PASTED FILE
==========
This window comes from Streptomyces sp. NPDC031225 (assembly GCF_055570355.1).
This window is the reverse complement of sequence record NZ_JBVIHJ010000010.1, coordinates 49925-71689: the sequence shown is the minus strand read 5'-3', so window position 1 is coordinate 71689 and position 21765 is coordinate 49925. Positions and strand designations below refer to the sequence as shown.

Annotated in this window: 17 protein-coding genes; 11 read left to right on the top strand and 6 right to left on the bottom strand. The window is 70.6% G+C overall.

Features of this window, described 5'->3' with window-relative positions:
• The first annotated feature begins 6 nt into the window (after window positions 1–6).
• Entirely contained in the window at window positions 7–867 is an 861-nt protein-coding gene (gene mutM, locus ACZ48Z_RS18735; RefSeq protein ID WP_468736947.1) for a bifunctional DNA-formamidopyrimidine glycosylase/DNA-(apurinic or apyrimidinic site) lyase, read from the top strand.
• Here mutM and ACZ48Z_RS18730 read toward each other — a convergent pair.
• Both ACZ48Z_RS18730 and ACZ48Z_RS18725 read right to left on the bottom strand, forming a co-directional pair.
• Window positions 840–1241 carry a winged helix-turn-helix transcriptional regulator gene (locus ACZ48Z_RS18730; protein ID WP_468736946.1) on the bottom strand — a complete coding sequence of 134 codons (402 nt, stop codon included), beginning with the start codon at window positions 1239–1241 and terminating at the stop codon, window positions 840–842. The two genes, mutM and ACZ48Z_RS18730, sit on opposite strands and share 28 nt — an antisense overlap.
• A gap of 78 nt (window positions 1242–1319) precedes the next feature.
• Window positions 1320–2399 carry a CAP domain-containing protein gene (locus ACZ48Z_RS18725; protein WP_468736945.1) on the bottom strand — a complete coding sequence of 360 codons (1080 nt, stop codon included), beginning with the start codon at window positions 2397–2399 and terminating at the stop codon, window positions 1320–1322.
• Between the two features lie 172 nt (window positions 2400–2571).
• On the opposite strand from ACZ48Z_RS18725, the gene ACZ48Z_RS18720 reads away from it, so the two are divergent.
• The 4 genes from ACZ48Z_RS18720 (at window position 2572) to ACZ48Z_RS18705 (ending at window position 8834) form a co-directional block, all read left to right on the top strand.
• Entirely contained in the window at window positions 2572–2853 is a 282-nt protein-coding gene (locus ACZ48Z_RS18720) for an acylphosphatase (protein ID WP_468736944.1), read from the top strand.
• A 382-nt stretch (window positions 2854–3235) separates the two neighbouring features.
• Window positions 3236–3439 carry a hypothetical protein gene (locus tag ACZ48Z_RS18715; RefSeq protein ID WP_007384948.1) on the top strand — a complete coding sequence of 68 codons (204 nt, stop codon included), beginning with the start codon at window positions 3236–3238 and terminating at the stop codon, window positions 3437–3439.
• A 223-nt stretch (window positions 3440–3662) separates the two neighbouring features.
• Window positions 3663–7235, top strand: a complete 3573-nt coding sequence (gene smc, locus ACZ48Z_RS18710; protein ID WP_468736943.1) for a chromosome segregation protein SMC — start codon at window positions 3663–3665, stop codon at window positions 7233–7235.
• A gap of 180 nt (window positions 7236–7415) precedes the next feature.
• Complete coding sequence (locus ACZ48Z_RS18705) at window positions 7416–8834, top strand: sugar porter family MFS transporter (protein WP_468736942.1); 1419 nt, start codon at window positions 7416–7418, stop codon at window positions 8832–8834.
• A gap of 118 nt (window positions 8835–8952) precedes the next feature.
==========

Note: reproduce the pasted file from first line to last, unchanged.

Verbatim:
This window comes from Streptomyces sp. NPDC031225 (assembly GCF_055570355.1).
This window is the reverse complement of sequence record NZ_JBVIHJ010000010.1, coordinates 49925-71689: the sequence shown is the minus strand read 5'-3', so window position 1 is coordinate 71689 and position 21765 is coordinate 49925. Positions and strand designations below refer to the sequence as shown.

Annotated in this window: 17 protein-coding genes; 11 read left to right on the top strand and 6 right to left on the bottom strand. The window is 70.6% G+C overall.

Features of this window, described 5'->3' with window-relative positions:
• The first annotated feature begins 6 nt into the window (after window positions 1–6).
• Entirely contained in the window at window positions 7–867 is an 861-nt protein-coding gene (gene mutM, locus ACZ48Z_RS18735; RefSeq protein ID WP_468736947.1) for a bifunctional DNA-formamidopyrimidine glycosylase/DNA-(apurinic or apyrimidinic site) lyase, read from the top strand.
• Here mutM and ACZ48Z_RS18730 read toward each other — a convergent pair.
• Both ACZ48Z_RS18730 and ACZ48Z_RS18725 read right to left on the bottom strand, forming a co-directional pair.
• Window positions 840–1241 carry a winged helix-turn-helix transcriptional regulator gene (locus ACZ48Z_RS18730; protein ID WP_468736946.1) on the bottom strand — a complete coding sequence of 134 codons (402 nt, stop codon included), beginning with the start codon at window positions 1239–1241 and terminating at the stop codon, window positions 840–842. The two genes, mutM and ACZ48Z_RS18730, sit on opposite strands and share 28 nt — an antisense overlap.
• A gap of 78 nt (window positions 1242–1319) precedes the next feature.
• Window positions 1320–2399 carry a CAP domain-containing protein gene (locus ACZ48Z_RS18725; protein WP_468736945.1) on the bottom strand — a complete coding sequence of 360 codons (1080 nt, stop codon included), beginning with the start codon at window positions 2397–2399 and terminating at the stop codon, window positions 1320–1322.
• Between the two features lie 172 nt (window positions 2400–2571).
• On the opposite strand from ACZ48Z_RS18725, the gene ACZ48Z_RS18720 reads away from it, so the two are divergent.
• The 4 genes from ACZ48Z_RS18720 (at window position 2572) to ACZ48Z_RS18705 (ending at window position 8834) form a co-directional block, all read left to right on the top strand.
• Entirely contained in the window at window positions 2572–2853 is a 282-nt protein-coding gene (locus ACZ48Z_RS18720) for an acylphosphatase (protein ID WP_468736944.1), read from the top strand.
• A 382-nt stretch (window positions 2854–3235) separates the two neighbouring features.
• Window positions 3236–3439 carry a hypothetical protein gene (locus tag ACZ48Z_RS18715; RefSeq protein ID WP_007384948.1) on the top strand — a complete coding sequence of 68 codons (204 nt, stop codon included), beginning with the start codon at window positions 3236–3238 and terminating at the stop codon, window positions 3437–3439.
• A 223-nt stretch (window positions 3440–3662) separates the two neighbouring features.
• Window positions 3663–7235, top strand: a complete 3573-nt coding sequence (gene smc, locus ACZ48Z_RS18710; protein ID WP_468736943.1) for a chromosome segregation protein SMC — start codon at window positions 3663–3665, stop codon at window positions 7233–7235.
• A gap of 180 nt (window positions 7236–7415) precedes the next feature.
• Complete coding sequence (locus ACZ48Z_RS18705) at window positions 7416–8834, top strand: sugar porter family MFS transporter (protein WP_468736942.1); 1419 nt, start codon at window positions 7416–7418, stop codon at window positions 8832–8834.
• A gap of 118 nt (window positions 8835–8952) precedes the next feature.